As people in Florida just begin to assess the damage following Hurricane Matthew, volunteers from Connecticut and across the country are heading that way to do what they can to help.
Garrett Ingoglia hit the ground in Haiti on Thursday, and in his short time in the hurricane-torn country, so far he's witnessed utter tragedy.
"The scale is tremendous, there are a whole series of towns that are devastated,” Ingoglia said.
Ingoglia is Americares’ vice president of Emergency Response, based in Connecticut.
On Thursday, the group flew from Sikorsky Airport in Stratford to Haiti, filled with 800 pounds of medicine and supplies.
Ingoglia said parts of Haiti are still cut off, and it’s difficult to move supplies, but they are trying to distribute things to those who need it most.
"Things like aqua tabs to filter water so there's clean water to drink, tarps for shelter - we're trying to get in additional medicine and supplies that are being requested,” Ingoglia said.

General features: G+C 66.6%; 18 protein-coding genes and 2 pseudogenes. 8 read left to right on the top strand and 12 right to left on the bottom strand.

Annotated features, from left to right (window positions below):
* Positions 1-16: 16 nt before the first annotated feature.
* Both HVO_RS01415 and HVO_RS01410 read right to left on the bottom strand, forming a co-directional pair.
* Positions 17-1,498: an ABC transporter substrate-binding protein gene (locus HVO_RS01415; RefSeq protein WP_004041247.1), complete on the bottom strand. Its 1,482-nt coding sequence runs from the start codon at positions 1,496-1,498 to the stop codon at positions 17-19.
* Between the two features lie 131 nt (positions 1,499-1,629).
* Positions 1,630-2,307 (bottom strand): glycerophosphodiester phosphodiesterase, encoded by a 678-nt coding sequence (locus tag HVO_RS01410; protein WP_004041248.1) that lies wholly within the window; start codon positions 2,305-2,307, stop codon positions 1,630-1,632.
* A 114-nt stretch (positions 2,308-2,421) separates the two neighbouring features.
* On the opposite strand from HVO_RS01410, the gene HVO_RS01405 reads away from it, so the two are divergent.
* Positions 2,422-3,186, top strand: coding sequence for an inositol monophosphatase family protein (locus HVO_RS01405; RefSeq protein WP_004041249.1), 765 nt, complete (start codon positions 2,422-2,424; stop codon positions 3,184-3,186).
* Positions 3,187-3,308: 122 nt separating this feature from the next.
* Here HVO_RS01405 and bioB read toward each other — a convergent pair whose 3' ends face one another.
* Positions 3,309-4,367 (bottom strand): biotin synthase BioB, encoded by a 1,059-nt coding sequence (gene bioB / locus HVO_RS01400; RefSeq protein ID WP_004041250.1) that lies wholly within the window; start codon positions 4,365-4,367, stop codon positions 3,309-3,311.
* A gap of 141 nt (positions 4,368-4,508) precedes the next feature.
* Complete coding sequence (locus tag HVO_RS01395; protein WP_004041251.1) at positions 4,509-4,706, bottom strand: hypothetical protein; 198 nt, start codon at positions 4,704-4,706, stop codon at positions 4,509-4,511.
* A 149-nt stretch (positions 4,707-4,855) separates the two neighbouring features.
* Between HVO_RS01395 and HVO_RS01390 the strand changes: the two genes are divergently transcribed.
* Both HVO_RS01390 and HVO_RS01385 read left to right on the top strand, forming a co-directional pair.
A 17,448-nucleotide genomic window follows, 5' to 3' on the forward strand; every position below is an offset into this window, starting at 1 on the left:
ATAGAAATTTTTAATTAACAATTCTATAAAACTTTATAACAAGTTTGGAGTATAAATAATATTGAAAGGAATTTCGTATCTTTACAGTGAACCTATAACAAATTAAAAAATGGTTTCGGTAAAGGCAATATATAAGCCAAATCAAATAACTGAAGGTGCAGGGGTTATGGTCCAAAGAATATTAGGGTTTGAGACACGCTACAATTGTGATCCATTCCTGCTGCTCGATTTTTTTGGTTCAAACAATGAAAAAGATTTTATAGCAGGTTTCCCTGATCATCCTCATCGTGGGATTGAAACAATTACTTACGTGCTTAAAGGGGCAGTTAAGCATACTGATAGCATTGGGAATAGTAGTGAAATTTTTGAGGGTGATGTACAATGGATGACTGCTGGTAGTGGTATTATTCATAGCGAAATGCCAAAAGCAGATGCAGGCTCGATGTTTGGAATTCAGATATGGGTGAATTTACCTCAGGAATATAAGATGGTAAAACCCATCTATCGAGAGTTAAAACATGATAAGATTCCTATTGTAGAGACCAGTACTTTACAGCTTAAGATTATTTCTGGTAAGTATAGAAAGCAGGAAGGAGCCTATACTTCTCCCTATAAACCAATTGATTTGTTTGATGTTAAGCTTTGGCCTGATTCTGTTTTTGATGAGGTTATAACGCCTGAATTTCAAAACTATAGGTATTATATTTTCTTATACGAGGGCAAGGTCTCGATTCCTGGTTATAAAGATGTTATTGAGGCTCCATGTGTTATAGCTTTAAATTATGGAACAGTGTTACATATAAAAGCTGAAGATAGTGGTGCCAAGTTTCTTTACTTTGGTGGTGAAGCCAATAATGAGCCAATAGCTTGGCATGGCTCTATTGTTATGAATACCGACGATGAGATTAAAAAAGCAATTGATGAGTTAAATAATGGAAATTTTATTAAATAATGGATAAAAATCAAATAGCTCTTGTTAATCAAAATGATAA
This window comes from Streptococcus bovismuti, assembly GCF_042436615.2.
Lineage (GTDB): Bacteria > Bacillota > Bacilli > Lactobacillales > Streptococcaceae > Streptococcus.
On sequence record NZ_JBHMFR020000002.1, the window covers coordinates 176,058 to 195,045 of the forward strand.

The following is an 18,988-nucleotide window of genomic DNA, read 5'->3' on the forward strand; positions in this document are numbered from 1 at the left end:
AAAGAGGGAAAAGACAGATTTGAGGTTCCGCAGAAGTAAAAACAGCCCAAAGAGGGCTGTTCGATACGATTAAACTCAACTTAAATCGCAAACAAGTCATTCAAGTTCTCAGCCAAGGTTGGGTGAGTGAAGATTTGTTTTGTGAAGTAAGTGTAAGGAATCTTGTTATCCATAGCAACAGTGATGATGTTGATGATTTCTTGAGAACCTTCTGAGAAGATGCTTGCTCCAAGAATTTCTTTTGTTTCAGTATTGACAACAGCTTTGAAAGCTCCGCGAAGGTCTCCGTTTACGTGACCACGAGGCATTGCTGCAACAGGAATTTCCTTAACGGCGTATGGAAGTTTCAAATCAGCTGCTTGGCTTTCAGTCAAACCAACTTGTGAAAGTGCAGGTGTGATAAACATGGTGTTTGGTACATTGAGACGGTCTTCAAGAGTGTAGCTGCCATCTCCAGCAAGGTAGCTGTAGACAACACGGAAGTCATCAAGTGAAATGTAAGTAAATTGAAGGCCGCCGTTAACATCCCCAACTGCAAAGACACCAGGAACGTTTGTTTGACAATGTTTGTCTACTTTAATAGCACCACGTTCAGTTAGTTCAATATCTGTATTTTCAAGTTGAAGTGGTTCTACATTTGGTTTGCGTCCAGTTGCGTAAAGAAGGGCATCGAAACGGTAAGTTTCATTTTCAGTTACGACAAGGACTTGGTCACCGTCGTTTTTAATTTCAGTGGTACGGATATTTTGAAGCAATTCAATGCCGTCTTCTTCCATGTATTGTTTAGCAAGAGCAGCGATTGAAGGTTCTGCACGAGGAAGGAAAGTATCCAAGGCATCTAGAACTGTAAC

Now with Matthew sweeping across the southeastern U.S., the American Red Cross is working on sending crews to Florida.
Twelve people from Connecticut and Rhode Island, some manning emergency response vehicles, are heading south, and they're not alone.
"Our volunteers and staff can take that vehicle, stop at a kitchen, pick up the meals they need to distribute and then go into neighborhoods,” said Richard Branigan, of the American Red Cross.
There were 220 units from across the country heading down to Florida on Friday.
Once they start to assess the damage, they then have to look at just how costly this storm will be.
The recent flooding in Louisiana already cost close to $30 million.
Ninety-nine percent of the American Red Cross workforce is made up of volunteers, and they are always looking for new recruits and donations in times like this.
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